In addition, Republicans could filibuster any Democratic attempt during the 17 days to set up committees, forcing Democrats to garner 60 votes that they do not have.

Also, once the 17 days expire, Republicans will regain control of the Senate, barring any new vacancies.

If Republican George W. Bush is sworn in as president on January 20, Vice President Dick Cheney could break any ties. And if Gore is sworn in, Sen. Joseph Lieberman, D-Conn., would become vice president and his state's GOP governor would appoint a Republican to replace him as senator, giving the GOP a 51-49 edge.

As Democrats have said for some time, their 17-day period in the Senate majority should let them block any GOP effort to invalidate Florida's presidential electoral votes should they go for Gore.

Under law, Congress can invalidate any electoral votes by simple majorities of both the House and Senate when Congress formally counts those votes in early January. With Gore available to break a tie, the Senate would be unlikely to block electoral votes for Gore.

If there is an impasse between the House and Senate on electoral votes, it falls to the House of Representatives to select the next president.

Pentagon to investigate why some military ballots lacked postmark

William CohenDefense Secretary William Cohen on November 28 ordered the Pentagon's inspector general to conduct a full investigation of absentee voting procedures for military personnel overseas amid complaints that Florida officials disqualified many ballots that lacked postmarks.

"The secretary has asked the inspector general of the department to look at the absentee voting process as handled by the military and to recommend any changes that might be necessary to make it more efficient, more fair and more inclusive, and to make it easier," Pentagon spokesman Ken Bacon said.

"The secretary's goal and his instruction to the IG is to make sure that we have a system that makes every vote count."

The investigation follows complaints that many U.S. military personnel whose votes arrived in Florida after the election were "disenfranchised" when their votes were disqualified because they were not postmarked.

The Pentagon says all military mail is supposed to be postmarked, either by mail sorting equipment or by hand, and that there may have been some confusion because military absentee ballots do not require a stamp.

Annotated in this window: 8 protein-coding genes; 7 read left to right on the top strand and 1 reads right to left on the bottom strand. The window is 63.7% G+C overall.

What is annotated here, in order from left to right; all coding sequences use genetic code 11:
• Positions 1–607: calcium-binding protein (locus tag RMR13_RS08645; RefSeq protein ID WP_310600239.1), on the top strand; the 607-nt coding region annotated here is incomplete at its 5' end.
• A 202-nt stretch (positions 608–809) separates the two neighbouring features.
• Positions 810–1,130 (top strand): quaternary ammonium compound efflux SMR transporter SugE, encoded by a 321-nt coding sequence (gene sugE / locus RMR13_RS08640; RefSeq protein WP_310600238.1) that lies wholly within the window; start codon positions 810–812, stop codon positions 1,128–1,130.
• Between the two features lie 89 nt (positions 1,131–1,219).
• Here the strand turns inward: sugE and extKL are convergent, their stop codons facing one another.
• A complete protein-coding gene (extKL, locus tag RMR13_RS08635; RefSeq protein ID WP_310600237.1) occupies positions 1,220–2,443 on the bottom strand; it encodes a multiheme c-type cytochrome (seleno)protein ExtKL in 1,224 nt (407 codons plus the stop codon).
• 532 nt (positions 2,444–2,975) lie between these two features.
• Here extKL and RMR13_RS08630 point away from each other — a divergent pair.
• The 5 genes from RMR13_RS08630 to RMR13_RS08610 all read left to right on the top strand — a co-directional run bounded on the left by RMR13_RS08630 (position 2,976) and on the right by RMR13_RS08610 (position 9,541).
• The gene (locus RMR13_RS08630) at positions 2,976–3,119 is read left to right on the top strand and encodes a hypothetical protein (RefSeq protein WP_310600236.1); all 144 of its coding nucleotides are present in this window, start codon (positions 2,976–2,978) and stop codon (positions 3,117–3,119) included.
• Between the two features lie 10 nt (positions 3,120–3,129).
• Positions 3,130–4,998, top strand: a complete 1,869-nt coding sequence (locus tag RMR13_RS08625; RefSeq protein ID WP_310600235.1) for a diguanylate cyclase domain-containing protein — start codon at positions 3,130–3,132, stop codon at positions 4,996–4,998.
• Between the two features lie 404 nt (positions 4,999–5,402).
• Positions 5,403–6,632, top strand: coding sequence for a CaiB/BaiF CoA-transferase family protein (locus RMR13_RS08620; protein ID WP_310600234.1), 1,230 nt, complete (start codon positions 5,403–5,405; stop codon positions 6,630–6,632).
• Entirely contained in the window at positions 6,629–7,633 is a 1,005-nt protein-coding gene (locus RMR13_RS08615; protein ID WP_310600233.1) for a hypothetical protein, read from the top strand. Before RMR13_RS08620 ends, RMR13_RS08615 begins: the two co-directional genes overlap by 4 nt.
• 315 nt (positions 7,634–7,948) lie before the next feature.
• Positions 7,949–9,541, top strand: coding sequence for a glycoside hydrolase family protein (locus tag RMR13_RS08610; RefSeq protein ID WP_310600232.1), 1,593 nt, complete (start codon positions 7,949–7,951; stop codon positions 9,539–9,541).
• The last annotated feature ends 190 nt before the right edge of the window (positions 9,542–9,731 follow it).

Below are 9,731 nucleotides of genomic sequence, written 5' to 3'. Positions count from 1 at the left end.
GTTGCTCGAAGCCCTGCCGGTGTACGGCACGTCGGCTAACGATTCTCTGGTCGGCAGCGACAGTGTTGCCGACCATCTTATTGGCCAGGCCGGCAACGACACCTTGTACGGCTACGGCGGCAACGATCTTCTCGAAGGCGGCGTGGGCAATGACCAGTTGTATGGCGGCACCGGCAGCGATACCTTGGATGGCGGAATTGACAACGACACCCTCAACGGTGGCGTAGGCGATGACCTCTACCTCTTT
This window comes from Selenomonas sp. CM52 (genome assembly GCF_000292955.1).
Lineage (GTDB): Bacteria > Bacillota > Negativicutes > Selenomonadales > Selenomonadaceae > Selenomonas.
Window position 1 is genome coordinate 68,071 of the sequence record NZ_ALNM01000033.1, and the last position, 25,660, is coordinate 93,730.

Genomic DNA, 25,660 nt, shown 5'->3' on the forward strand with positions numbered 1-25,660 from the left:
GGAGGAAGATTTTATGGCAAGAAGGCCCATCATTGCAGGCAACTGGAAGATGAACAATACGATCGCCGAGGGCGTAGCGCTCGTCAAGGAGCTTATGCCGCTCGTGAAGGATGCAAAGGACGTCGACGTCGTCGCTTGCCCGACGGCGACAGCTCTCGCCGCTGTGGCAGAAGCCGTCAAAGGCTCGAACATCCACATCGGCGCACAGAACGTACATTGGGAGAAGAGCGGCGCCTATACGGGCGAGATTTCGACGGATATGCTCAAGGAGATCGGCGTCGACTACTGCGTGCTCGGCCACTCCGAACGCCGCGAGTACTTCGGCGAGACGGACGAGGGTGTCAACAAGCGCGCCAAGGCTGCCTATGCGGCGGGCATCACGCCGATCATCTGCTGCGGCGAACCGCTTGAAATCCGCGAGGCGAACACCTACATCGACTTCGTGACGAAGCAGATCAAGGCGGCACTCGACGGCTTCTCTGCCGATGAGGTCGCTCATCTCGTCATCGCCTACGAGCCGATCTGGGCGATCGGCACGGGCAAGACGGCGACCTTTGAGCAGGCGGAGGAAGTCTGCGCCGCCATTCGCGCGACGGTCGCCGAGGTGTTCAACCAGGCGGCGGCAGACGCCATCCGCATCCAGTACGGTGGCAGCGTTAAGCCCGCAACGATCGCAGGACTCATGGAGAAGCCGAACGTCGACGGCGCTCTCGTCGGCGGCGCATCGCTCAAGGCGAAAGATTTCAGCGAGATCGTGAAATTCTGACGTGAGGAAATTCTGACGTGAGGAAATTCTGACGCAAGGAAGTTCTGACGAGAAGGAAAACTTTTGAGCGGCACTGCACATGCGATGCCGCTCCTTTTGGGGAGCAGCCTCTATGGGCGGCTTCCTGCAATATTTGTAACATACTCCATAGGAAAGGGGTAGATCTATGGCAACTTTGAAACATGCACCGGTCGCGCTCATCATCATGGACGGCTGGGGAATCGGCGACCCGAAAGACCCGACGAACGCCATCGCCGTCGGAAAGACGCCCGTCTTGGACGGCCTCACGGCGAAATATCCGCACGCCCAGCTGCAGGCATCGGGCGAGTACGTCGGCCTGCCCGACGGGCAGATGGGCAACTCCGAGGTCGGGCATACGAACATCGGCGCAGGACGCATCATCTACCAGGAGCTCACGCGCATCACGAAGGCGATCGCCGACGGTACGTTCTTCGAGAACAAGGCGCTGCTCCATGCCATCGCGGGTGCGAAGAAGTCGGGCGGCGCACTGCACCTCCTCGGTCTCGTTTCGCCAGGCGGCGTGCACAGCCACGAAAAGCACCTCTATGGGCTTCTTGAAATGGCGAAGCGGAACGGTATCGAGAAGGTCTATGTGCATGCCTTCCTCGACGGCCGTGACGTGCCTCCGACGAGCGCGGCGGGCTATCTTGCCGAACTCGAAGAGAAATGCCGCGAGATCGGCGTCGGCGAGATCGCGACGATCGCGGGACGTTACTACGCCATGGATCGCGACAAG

"My understanding is that many of the ballots are mailed postage-free -- absentee ballots are mailed postage-free. So like franked mail on (Capitol) Hill, they frequently are not postmarked because there's not a stamp to cancel," said Bacon.

"So one of the things the IG will look at, obviously, are the postmarking regulations and procedures to make sure that there's no gap between what the regulations require and what the procedures produce."

Bacon said the investigation is aimed at producing recommendations to improve the absentee voting procedures in the future, and will no have effect on the current election controversy.

"My understanding of the Florida situation is whether the ballots comply with Florida regulations and law, that's up for the Florida authorities to determine," Bacon said.

Clinton readies an avalanche of regulations

The Clinton administration is striving mightily to pour forth regulations on the environment, labor, health care and other controversial topics before Jan. 20 brings a new occupant to the White House.

The end of every presidential term brings a flurry of last-minute activities, and a transition from one party to the other generally triggers a blizzard of what has become known as "midnight regulations." After this year's close and bitterly contested election, whose winner still has not been determined, the mere prospect of a Republican administration headed by George W. Bush is making the Democrats who are now in control all the more determined to leave a lasting imprint on public policy.